Leading Broker-Dealer Attorney David M. Katz Joins Fried Frank’s Asset Management Practice

On September 4, 2014, Fried, Frank, Harris, Shriver & Jacobson announced that David M. Katz has joined the firm as a partner in the Asset Management Practice, resident in the New York office.  For insight from Katz, see “SEC Provides Guidance on When the Bad Actor Rule Disqualifies Hedge Fund Managers from Generally Soliciting or Advertising,” Hedge Fund Law Report, Vol. 7, No. 9 (Mar. 7, 2014) (discussion under subheading “Twenty Percent Beneficial Owners”).

Pelican Point Capital Partners Appoints Marvin Miller as General Counsel and Managing Director

On September 3, 2014, Pelican Point Capital Partners, LLC announced the appointment of Marvin Miller as General Counsel and Managing Director.  Most recently, Miller was a corporate partner in the New York office of Winston & Strawn LLP.

SAC Prosecutor Antonia Apps to Join Milbank in New York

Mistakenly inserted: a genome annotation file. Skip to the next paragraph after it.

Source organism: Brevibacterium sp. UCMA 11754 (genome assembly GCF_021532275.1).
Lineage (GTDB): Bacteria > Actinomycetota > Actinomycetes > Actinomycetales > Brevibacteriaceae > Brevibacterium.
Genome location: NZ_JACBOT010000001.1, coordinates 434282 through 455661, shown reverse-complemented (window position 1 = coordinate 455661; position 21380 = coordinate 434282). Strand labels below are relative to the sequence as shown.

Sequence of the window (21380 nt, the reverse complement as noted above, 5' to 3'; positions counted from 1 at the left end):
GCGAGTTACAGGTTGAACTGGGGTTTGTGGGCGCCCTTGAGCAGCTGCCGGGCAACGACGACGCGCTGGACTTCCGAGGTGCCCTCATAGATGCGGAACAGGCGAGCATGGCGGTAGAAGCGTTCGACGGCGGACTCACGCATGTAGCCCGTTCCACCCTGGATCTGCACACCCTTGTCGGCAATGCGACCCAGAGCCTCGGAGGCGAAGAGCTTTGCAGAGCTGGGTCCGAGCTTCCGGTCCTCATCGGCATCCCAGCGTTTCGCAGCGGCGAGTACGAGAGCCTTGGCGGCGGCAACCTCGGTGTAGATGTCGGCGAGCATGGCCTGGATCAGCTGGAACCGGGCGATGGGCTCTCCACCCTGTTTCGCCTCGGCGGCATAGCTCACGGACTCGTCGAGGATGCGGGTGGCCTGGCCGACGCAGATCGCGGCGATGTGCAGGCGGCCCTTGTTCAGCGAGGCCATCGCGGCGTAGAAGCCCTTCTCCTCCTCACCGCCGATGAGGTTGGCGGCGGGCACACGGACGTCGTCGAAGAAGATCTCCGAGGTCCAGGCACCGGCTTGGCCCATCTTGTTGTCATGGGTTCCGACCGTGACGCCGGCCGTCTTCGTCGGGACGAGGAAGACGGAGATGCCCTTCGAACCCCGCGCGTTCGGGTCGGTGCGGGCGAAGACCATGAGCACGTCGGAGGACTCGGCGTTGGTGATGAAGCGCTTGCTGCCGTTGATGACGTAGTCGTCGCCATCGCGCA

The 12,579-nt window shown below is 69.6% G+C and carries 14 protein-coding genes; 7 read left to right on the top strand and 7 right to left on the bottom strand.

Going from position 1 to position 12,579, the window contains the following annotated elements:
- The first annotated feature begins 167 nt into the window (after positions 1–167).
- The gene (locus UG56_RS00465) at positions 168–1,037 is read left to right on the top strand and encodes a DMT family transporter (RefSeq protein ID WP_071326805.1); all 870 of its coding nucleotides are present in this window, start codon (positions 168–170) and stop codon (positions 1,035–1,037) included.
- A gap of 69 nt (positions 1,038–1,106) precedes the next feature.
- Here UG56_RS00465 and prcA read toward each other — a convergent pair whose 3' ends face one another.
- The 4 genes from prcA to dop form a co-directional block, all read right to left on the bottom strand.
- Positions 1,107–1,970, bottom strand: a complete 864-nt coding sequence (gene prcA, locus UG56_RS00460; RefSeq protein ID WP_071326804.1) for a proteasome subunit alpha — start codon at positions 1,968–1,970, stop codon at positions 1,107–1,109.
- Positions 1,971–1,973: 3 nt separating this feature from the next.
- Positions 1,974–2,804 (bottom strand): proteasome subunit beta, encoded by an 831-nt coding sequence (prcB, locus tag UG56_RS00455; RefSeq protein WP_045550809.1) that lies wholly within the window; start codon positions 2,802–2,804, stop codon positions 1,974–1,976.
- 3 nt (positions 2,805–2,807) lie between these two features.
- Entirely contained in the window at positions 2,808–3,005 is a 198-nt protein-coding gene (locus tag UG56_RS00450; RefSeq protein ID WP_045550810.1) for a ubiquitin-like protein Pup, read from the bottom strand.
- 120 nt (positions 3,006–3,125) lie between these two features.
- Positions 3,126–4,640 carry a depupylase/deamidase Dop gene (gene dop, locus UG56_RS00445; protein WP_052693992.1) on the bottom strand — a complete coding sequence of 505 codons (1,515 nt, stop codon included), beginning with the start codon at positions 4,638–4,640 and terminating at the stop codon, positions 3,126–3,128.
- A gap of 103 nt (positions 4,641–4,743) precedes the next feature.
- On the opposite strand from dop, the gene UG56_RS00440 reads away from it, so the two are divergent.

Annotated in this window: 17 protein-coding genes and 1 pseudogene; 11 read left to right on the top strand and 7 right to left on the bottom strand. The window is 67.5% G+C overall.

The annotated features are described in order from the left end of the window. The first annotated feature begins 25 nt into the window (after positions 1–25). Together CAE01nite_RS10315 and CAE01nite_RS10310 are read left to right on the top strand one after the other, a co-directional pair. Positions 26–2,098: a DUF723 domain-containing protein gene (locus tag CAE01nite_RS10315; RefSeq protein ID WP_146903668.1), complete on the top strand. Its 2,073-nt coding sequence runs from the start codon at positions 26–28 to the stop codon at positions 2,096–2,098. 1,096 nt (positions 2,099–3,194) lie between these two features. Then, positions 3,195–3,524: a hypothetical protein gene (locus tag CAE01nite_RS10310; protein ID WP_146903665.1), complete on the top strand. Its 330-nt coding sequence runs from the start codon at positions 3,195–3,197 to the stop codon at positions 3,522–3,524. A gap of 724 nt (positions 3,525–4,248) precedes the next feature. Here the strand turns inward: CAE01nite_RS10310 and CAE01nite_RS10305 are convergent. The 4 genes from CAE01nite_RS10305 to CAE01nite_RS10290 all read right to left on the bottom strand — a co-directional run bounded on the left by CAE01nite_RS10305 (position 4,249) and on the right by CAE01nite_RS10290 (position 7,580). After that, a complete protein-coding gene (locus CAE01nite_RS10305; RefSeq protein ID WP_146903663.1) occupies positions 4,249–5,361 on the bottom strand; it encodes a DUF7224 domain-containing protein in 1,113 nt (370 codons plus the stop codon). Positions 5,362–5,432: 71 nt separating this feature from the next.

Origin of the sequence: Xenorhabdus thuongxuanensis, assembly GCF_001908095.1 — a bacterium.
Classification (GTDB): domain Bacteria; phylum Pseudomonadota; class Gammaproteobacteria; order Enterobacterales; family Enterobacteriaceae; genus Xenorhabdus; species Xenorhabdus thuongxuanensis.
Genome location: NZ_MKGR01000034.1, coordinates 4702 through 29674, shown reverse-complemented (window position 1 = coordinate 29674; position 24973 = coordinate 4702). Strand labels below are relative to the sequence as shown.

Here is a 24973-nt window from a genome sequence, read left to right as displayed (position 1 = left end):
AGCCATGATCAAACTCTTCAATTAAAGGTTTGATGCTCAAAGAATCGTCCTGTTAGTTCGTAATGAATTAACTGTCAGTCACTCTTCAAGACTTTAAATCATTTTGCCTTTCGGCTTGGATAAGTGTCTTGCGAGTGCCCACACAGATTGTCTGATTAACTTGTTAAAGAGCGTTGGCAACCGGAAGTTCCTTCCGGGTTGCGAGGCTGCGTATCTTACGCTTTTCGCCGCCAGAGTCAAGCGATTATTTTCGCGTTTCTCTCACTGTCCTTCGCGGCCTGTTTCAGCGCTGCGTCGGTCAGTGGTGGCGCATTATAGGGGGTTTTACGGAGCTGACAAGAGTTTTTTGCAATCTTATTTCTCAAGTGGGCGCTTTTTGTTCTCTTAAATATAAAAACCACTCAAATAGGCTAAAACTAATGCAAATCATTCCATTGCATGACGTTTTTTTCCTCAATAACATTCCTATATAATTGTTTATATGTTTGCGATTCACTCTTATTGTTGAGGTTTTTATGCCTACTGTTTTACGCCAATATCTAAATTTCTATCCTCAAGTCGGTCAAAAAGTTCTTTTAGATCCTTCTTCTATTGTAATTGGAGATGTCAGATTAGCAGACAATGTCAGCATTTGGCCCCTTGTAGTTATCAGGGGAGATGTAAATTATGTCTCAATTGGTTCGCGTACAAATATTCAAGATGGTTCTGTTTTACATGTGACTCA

On September 3, 2014, Milbank, Tweed, Hadley & McCloy announced that Antonia M. Apps is joining the firm as a partner in its Global Litigation Department.  She starts on September 22.  Apps joins Milbank from the U.S. Attorney’s Office for the Southern District of New York, Criminal Division, where she was a member of the Securities and Commodities Fraud Task Force.  During her tenure, she was a lead prosecutor on the Justice Department’s prosecution of hedge fund manager S.A.C. Capital Advisors, L.P.  See “SEC Charges Steven A. Cohen with Failing to Supervise Employees Who Allegedly Engaged in Insider Trading,” Hedge Fund Law Report, Vol. 6, No. 29 (Jul. 25, 2013); “SAC Capital Entities Indicted for Securities Fraud and Wire Fraud in Connection With Employees’ Alleged Insider Trading,” Hedge Fund Law Report, Vol. 6, No. 29 (Jul. 25, 2013); “Five Takeaways for Other Hedge Fund Managers from the SEC’s Record $602 Million Insider Trading Settlement with CR Intrinsic,” Hedge Fund Law Report, Vol. 6, No. 12 (Mar. 21, 2013); and “Fund Manager CR Intrinsic and Former SAC Portfolio Manager Are Civilly and Criminally Charged in Alleged ‘Record’ $276 Million Insider Trading Scheme,” Hedge Fund Law Report, Vol. 5, No. 44 (Nov. 21, 2012).